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Friday, 07 September 2007 22:00

Making Failure Your Friend Featured

Written by Dr. John C. Maxwell
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You find all of Dr. John C. Maxwell teaching under the menu "Leadership"

Failure is either your friend or your enemy - and you choose which it is.

johnmaxwell2.jpgIf you play a dirge every time you fail, then failure will remain your enemy. But if you determine to learn from your failures, you actually benefit from them - and that makes failure your friend.

William Bolitho said, "The most important thing in life is not to capitalize on our gains. Any fool can do that.

The really important thing is to profit from your losses.

That requires intelligence; and makes the difference between a man of sense and a fool."

Anyone can make failure their friend by maintaining a teachable attitude and using a strategy for learning from their mistakes. To turn your losses into profits, ask the following questions every time you face adversity:


You won't learn all you can unless you're willing to find out what went wrong in the first place. Were you in a no-win situation? Is there a certain point when things broke down? Can you pinpoint one central mistake?

After his near death experience on Mount Everest, climber Beck Weathers admitted, "When you're up that far, you get high-altitude stupid."


My friend Warren Wiersbe says, "A realist is an idealist who has gone through the fire and been purified. A skeptic is an idealist who has gone through the fire and been burned." Don't allow the fire of adversity to make you a skeptic. Allow it to purify you.

No matter what kind of adversity you experience, there is always a potential jewel of success contained in it. Sometimes it may be difficult to find. But you can discover it if you're willing to look for it.


Unfortunately many people react to adversity the same way Peanuts character Charlie Brown does in a comic strip I once read. Charlie is at the beach and has just finished building a beautiful sand castle. But as he stands back to admire his work, his masterpiece is pummeled by a huge wave. Staring at the smooth mound that had been his creation, he says, "There must be a lesson here, but I don't know what it is."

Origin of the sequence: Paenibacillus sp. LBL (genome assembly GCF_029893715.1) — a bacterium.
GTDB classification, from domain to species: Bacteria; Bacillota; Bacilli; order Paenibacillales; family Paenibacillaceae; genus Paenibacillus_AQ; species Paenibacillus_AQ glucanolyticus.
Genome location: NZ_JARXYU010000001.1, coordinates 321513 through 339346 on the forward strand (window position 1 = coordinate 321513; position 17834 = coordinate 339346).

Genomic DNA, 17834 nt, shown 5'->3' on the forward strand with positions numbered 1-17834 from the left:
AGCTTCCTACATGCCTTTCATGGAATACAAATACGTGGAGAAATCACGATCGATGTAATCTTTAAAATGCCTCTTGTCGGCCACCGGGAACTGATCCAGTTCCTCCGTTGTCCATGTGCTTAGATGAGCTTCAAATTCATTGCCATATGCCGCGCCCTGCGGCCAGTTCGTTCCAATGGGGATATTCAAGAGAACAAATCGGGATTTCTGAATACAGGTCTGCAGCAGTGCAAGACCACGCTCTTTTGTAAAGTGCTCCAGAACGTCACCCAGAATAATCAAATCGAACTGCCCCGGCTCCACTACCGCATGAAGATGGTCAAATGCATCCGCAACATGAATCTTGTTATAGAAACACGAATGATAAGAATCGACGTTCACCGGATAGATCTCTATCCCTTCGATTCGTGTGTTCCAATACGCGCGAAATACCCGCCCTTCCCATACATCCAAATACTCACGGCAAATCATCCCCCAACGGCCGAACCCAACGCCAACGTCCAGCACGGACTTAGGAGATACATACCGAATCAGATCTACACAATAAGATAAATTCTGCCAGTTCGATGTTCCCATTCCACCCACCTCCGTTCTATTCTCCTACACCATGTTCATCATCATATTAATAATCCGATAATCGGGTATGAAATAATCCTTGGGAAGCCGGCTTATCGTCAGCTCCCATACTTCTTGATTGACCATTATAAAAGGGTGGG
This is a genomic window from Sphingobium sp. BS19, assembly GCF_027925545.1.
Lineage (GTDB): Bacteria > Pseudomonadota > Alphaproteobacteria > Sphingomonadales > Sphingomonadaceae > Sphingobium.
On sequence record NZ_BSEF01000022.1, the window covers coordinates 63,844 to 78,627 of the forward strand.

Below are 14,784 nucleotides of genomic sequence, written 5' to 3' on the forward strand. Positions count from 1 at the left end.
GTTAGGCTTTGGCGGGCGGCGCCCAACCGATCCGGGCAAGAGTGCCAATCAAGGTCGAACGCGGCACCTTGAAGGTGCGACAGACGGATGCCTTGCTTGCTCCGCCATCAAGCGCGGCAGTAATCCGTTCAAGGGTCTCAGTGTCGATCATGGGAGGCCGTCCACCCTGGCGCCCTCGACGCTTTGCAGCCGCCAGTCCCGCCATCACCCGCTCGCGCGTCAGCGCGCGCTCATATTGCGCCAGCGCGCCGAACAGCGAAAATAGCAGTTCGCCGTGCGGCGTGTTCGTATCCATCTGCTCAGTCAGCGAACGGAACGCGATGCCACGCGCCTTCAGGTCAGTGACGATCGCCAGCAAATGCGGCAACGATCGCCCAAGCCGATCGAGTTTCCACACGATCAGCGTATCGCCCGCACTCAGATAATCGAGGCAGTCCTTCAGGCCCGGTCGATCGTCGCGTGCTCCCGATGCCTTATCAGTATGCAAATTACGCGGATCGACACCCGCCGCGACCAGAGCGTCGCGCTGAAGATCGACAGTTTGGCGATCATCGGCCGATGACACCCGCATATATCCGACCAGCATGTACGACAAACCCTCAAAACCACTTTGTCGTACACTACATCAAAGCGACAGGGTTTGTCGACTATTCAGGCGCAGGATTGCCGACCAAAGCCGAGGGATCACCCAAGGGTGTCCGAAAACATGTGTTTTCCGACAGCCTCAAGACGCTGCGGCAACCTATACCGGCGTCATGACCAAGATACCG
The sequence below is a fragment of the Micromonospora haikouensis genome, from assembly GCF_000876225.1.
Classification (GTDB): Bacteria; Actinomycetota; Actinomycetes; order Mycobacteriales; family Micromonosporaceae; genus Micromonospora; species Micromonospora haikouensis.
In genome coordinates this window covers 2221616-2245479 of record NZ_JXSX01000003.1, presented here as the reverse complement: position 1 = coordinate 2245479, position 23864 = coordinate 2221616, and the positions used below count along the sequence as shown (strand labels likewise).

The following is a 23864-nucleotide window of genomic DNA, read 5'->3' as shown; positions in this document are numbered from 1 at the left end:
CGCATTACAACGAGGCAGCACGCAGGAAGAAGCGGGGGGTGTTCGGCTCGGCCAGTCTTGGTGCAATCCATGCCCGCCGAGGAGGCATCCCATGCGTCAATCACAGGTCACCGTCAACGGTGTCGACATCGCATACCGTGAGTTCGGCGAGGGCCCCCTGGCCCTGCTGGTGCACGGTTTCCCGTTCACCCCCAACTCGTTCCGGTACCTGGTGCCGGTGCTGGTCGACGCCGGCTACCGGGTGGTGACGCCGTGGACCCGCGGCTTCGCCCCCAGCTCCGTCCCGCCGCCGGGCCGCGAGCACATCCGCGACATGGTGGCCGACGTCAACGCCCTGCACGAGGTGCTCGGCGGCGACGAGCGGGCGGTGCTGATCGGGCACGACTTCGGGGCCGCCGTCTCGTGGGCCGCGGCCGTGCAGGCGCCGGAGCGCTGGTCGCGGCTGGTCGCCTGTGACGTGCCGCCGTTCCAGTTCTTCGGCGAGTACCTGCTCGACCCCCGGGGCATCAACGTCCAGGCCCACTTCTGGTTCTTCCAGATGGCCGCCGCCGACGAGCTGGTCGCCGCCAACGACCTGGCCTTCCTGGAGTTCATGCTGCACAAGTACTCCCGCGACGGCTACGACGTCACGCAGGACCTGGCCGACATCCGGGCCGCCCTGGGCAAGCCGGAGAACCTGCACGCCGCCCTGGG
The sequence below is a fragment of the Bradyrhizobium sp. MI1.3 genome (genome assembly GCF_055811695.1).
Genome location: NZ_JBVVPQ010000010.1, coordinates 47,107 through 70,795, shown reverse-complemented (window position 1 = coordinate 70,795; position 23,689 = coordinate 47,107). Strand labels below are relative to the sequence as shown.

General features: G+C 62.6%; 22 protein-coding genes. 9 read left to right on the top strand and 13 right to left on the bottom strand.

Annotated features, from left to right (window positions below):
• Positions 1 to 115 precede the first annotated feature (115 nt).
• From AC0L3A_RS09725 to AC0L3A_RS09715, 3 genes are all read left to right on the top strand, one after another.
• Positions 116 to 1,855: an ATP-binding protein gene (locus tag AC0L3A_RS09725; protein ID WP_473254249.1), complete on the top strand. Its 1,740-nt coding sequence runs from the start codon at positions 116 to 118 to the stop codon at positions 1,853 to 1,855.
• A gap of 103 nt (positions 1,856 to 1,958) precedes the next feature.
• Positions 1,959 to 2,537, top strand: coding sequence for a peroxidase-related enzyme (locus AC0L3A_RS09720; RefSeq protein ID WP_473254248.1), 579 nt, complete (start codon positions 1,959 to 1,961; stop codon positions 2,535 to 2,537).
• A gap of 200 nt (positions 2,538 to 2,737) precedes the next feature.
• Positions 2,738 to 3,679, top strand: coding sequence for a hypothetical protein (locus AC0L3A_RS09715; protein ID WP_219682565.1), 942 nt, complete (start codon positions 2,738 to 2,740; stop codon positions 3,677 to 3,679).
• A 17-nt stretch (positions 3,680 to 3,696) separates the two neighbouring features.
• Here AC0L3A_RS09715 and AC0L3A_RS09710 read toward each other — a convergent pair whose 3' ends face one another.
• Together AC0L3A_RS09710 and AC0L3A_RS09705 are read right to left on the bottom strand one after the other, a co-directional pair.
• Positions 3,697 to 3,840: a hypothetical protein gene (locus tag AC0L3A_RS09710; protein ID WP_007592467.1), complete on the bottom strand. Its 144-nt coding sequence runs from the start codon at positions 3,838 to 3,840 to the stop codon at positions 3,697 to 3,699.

People that approach adversity like Charlie Brown become so consumed by the events that they miss the whole learning experience. But there is always a way to learn from adversity and mistakes. The key is to always maintain a teachable attitude and embrace the idea that Lord Byron once conveyed: "Adversity is the first path to truth."


Generally speaking, there are two kinds of learning: experience, which is gained from you own mistakes, and wisdom, which is learned from the mistakes of others. Admiral Hyman Rickover
said, "All of us must become better informed. It is necessary for us to learn from others' mistakes. You will not live long enough to make them all yourself."

As much as possible, glean wisdom from the wise counsel of others. Seek advice, but make sure it's from someone who has successfully handled mistakes or adversities.


In their book "Everyone's a Coach," Don Shula and Ken Blanchard state, "Learning is defined as a change in behavior. You haven't learned a thing until you can take action and use it."

When you are able to learn from bad experiences and turn them into something good, you make a major transition in your life. For several years I've taught that people change when they HURT enough that they have to, LEARN enough that they want to, or RECEIVE enough that they are able to. You may have experience with each of those situations. Make sure that they are agents of positive change in your life each time you face them.

Writer Sydney Harris said, "A winner knows how much he still has to learn, even when he is considered an expert by others. A loser wants to be considered an expert by others before he has learned enough to know how little he knows."

Make a new commitment to learn something from every mistake or adverse experience in your life. The lessons are there for the learning. But failure won't reach out and teach you. You must be willing to make failure your friend by seizing the opportunity to learn.


"This article is used by permission from Dr. John C. Maxwell's free monthly e-newsletter
'Leadership Wired' available at www.INJOY.com."

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